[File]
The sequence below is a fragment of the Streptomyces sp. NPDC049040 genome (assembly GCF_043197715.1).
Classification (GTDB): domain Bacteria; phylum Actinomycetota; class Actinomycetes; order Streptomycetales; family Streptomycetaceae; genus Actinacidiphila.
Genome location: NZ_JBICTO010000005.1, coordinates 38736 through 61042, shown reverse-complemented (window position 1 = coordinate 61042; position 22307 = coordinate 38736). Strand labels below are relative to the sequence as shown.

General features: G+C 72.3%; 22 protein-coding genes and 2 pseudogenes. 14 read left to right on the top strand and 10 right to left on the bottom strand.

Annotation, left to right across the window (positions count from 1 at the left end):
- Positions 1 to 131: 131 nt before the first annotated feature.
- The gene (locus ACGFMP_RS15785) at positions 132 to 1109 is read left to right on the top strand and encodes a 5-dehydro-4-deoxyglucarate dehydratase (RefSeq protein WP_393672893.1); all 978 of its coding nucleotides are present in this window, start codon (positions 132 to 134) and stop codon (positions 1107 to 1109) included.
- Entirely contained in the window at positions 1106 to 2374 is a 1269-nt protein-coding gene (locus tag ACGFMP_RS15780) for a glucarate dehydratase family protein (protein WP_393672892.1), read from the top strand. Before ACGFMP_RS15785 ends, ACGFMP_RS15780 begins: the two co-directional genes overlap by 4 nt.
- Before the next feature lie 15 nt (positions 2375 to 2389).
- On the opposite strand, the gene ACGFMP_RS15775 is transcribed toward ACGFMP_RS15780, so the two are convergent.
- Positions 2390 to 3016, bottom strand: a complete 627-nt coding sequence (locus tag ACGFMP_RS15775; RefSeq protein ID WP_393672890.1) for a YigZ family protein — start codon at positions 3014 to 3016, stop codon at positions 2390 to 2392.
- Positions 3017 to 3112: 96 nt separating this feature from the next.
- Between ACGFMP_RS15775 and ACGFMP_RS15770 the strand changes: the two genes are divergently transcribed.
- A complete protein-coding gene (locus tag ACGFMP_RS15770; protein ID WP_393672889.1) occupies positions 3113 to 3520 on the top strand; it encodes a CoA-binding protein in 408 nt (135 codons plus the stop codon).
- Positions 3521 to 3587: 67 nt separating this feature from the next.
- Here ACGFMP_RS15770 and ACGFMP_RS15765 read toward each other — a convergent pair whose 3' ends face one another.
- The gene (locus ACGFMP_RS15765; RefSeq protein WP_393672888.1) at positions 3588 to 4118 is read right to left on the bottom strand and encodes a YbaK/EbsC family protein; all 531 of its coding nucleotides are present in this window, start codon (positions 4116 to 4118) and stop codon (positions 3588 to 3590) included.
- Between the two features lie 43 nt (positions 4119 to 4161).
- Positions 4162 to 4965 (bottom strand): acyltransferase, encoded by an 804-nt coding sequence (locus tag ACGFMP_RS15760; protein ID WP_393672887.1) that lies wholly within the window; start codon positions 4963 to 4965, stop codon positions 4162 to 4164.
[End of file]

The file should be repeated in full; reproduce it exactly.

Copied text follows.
The sequence below is a fragment of the Streptomyces sp. NPDC049040 genome (assembly GCF_043197715.1).
Classification (GTDB): domain Bacteria; phylum Actinomycetota; class Actinomycetes; order Streptomycetales; family Streptomycetaceae; genus Actinacidiphila.
Genome location: NZ_JBICTO010000005.1, coordinates 38736 through 61042, shown reverse-complemented (window position 1 = coordinate 61042; position 22307 = coordinate 38736). Strand labels below are relative to the sequence as shown.

General features: G+C 72.3%; 22 protein-coding genes and 2 pseudogenes. 14 read left to right on the top strand and 10 right to left on the bottom strand.

Annotation, left to right across the window (positions count from 1 at the left end):
- Positions 1 to 131: 131 nt before the first annotated feature.
- The gene (locus ACGFMP_RS15785) at positions 132 to 1109 is read left to right on the top strand and encodes a 5-dehydro-4-deoxyglucarate dehydratase (RefSeq protein WP_393672893.1); all 978 of its coding nucleotides are present in this window, start codon (positions 132 to 134) and stop codon (positions 1107 to 1109) included.
- Entirely contained in the window at positions 1106 to 2374 is a 1269-nt protein-coding gene (locus tag ACGFMP_RS15780) for a glucarate dehydratase family protein (protein WP_393672892.1), read from the top strand. Before ACGFMP_RS15785 ends, ACGFMP_RS15780 begins: the two co-directional genes overlap by 4 nt.
- Before the next feature lie 15 nt (positions 2375 to 2389).
- On the opposite strand, the gene ACGFMP_RS15775 is transcribed toward ACGFMP_RS15780, so the two are convergent.
- Positions 2390 to 3016, bottom strand: a complete 627-nt coding sequence (locus tag ACGFMP_RS15775; RefSeq protein ID WP_393672890.1) for a YigZ family protein — start codon at positions 3014 to 3016, stop codon at positions 2390 to 2392.
- Positions 3017 to 3112: 96 nt separating this feature from the next.
- Between ACGFMP_RS15775 and ACGFMP_RS15770 the strand changes: the two genes are divergently transcribed.
- A complete protein-coding gene (locus tag ACGFMP_RS15770; protein ID WP_393672889.1) occupies positions 3113 to 3520 on the top strand; it encodes a CoA-binding protein in 408 nt (135 codons plus the stop codon).
- Positions 3521 to 3587: 67 nt separating this feature from the next.
- Here ACGFMP_RS15770 and ACGFMP_RS15765 read toward each other — a convergent pair whose 3' ends face one another.
- The gene (locus ACGFMP_RS15765; RefSeq protein WP_393672888.1) at positions 3588 to 4118 is read right to left on the bottom strand and encodes a YbaK/EbsC family protein; all 531 of its coding nucleotides are present in this window, start codon (positions 4116 to 4118) and stop codon (positions 3588 to 3590) included.
- Between the two features lie 43 nt (positions 4119 to 4161).
- Positions 4162 to 4965 (bottom strand): acyltransferase, encoded by an 804-nt coding sequence (locus tag ACGFMP_RS15760; protein ID WP_393672887.1) that lies wholly within the window; start codon positions 4963 to 4965, stop codon positions 4162 to 4164.